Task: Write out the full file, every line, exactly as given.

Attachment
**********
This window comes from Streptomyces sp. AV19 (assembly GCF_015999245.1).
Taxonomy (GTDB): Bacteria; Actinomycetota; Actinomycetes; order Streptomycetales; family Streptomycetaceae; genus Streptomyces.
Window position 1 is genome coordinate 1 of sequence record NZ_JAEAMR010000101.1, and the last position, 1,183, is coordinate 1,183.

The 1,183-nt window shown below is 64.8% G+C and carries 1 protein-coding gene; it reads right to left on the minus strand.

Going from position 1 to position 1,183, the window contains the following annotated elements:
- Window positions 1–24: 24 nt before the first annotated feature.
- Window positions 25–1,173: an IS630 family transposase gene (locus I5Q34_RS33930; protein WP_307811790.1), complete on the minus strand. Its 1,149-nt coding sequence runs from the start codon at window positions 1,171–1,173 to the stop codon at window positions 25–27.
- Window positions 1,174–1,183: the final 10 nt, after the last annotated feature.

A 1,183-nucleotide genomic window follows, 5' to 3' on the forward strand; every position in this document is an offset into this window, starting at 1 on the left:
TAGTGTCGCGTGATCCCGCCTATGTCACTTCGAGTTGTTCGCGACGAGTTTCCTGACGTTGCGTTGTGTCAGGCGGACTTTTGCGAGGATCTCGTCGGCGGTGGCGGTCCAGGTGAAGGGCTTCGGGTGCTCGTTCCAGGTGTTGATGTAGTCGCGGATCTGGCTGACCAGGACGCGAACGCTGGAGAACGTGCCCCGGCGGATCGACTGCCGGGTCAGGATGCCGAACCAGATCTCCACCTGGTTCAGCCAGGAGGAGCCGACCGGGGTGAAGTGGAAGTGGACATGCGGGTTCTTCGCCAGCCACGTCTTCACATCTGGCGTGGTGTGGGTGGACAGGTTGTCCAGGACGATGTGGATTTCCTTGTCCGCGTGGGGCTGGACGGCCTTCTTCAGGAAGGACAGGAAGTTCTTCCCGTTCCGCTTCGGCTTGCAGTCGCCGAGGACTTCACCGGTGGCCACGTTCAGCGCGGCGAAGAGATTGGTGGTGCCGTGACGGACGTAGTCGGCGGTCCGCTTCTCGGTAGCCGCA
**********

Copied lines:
This window comes from Streptomyces sp. AV19 (assembly GCF_015999245.1).
Taxonomy (GTDB): Bacteria; Actinomycetota; Actinomycetes; order Streptomycetales; family Streptomycetaceae; genus Streptomyces.
Window position 1 is genome coordinate 1 of sequence record NZ_JAEAMR010000101.1, and the last position, 1,183, is coordinate 1,183.

The 1,183-nt window shown below is 64.8% G+C and carries 1 protein-coding gene; it reads right to left on the minus strand.

Going from position 1 to position 1,183, the window contains the following annotated elements:
- Window positions 1–24: 24 nt before the first annotated feature.
- Window positions 25–1,173: an IS630 family transposase gene (locus I5Q34_RS33930; protein WP_307811790.1), complete on the minus strand. Its 1,149-nt coding sequence runs from the start codon at window positions 1,171–1,173 to the stop codon at window positions 25–27.
- Window positions 1,174–1,183: the final 10 nt, after the last annotated feature.

A 1,183-nucleotide genomic window follows, 5' to 3' on the forward strand; every position in this document is an offset into this window, starting at 1 on the left:
TAGTGTCGCGTGATCCCGCCTATGTCACTTCGAGTTGTTCGCGACGAGTTTCCTGACGTTGCGTTGTGTCAGGCGGACTTTTGCGAGGATCTCGTCGGCGGTGGCGGTCCAGGTGAAGGGCTTCGGGTGCTCGTTCCAGGTGTTGATGTAGTCGCGGATCTGGCTGACCAGGACGCGAACGCTGGAGAACGTGCCCCGGCGGATCGACTGCCGGGTCAGGATGCCGAACCAGATCTCCACCTGGTTCAGCCAGGAGGAGCCGACCGGGGTGAAGTGGAAGTGGACATGCGGGTTCTTCGCCAGCCACGTCTTCACATCTGGCGTGGTGTGGGTGGACAGGTTGTCCAGGACGATGTGGATTTCCTTGTCCGCGTGGGGCTGGACGGCCTTCTTCAGGAAGGACAGGAAGTTCTTCCCGTTCCGCTTCGGCTTGCAGTCGCCGAGGACTTCACCGGTGGCCACGTTCAGCGCGGCGAAGAGATTGGTGGTGCCGTGACGGACGTAGTCGGCGGTCCGCTTCTCGGTAGCCGCA